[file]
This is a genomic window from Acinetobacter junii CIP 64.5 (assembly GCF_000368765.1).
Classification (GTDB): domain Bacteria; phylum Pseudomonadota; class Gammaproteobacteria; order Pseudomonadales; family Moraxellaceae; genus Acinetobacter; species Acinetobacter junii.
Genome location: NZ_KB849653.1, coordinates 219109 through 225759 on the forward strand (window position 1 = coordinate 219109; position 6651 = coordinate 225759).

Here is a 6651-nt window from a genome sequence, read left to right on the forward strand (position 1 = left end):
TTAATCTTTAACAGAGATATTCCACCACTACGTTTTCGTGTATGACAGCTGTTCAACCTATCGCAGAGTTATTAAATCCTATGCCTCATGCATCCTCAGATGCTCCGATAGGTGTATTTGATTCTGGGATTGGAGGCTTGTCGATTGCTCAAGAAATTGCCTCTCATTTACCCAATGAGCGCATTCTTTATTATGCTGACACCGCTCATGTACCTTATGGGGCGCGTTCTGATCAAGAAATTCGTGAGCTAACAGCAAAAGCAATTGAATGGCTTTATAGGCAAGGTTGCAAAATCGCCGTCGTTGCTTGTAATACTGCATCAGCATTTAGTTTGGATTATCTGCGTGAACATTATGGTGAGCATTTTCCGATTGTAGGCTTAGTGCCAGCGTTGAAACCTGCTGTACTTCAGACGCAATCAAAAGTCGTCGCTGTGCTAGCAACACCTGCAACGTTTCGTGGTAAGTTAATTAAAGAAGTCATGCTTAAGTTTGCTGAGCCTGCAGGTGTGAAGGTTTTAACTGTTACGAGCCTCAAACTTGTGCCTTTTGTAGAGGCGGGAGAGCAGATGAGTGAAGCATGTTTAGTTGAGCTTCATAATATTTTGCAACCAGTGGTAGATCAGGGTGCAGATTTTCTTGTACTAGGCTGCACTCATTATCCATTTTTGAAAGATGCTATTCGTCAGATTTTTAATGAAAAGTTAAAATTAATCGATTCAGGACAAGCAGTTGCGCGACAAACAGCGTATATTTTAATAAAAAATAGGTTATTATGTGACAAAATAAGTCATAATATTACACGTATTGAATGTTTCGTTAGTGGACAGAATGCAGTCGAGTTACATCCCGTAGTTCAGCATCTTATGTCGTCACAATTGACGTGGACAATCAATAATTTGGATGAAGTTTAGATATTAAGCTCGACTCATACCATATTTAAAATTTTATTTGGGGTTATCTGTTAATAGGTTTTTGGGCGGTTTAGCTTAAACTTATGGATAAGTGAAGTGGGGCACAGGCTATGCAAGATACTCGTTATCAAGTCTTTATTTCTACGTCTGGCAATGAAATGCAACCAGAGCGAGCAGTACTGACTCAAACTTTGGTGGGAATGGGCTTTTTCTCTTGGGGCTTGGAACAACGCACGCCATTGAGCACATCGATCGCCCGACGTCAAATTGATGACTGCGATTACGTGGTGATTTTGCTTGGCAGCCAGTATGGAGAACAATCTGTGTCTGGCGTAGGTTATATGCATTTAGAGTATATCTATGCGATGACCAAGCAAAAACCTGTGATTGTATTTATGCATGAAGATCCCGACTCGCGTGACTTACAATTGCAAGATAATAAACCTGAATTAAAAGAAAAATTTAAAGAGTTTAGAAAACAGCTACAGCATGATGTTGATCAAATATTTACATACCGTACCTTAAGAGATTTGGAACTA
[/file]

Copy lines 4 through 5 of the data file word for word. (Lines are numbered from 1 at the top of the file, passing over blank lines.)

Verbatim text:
Here is a 6651-nt window from a genome sequence, read left to right on the forward strand (position 1 = left end):
TTAATCTTTAACAGAGATATTCCACCACTACGTTTTCGTGTATGACAGCTGTTCAACCTATCGCAGAGTTATTAAATCCTATGCCTCATGCATCCTCAGATGCTCCGATAGGTGTATTTGATTCTGGGATTGGAGGCTTGTCGATTGCTCAAGAAATTGCCTCTCATTTACCCAATGAGCGCATTCTTTATTATGCTGACACCGCTCATGTACCTTATGGGGCGCGTTCTGATCAAGAAATTCGTGAGCTAACAGCAAAAGCAATTGAATGGCTTTATAGGCAAGGTTGCAAAATCGCCGTCGTTGCTTGTAATACTGCATCAGCATTTAGTTTGGATTATCTGCGTGAACATTATGGTGAGCATTTTCCGATTGTAGGCTTAGTGCCAGCGTTGAAACCTGCTGTACTTCAGACGCAATCAAAAGTCGTCGCTGTGCTAGCAACACCTGCAACGTTTCGTGGTAAGTTAATTAAAGAAGTCATGCTTAAGTTTGCTGAGCCTGCAGGTGTGAAGGTTTTAACTGTTACGAGCCTCAAACTTGTGCCTTTTGTAGAGGCGGGAGAGCAGATGAGTGAAGCATGTTTAGTTGAGCTTCATAATATTTTGCAACCAGTGGTAGATCAGGGTGCAGATTTTCTTGTACTAGGCTGCACTCATTATCCATTTTTGAAAGATGCTATTCGTCAGATTTTTAATGAAAAGTTAAAATTAATCGATTCAGGACAAGCAGTTGCGCGACAAACAGCGTATATTTTAATAAAAAATAGGTTATTATGTGACAAAATAAGTCATAATATTACACGTATTGAATGTTTCGTTAGTGGACAGAATGCAGTCGAGTTACATCCCGTAGTTCAGCATCTTATGTCGTCACAATTGACGTGGACAATCAATAATTTGGATGAAGTTTAGATATTAAGCTCGACTCATACCATATTTAAAATTTTATTTGGGGTTATCTGTTAATAGGTTTTTGGGCGGTTTAGCTTAAACTTATGGATAAGTGAAGTGGGGCACAGGCTATGCAAGATACTCGTTATCAAGTCTTTATTTCTACGTCTGGCAATGAAATGCAACCAGAGCGAGCAGTACTGACTCAAACTTTGGTGGGAATGGGCTTTTTCTCTTGGGGCTTGGAACAACGCACGCCATTGAGCACATCGATCGCCCGACGTCAAATTGATGACTGCGATTACGTGGTGATTTTGCTTGGCAGCCAGTATGGAGAACAATCTGTGTCTGGCGTAGGTTATATGCATTTAGAGTATATCTATGCGATGACCAAGCAAAAACCTGTGATTGTATTTATGCATGAAGATCCCGACTCGCGTGACTTACAATTGCAAGATAATAAACCTGAATTAAAAGAAAAATTTAAAGAGTTTAGAAAACAGCTACAGCATGATGTTGATCAAATATTTACATACCGTACCTTAAGAGATTTGGAACTA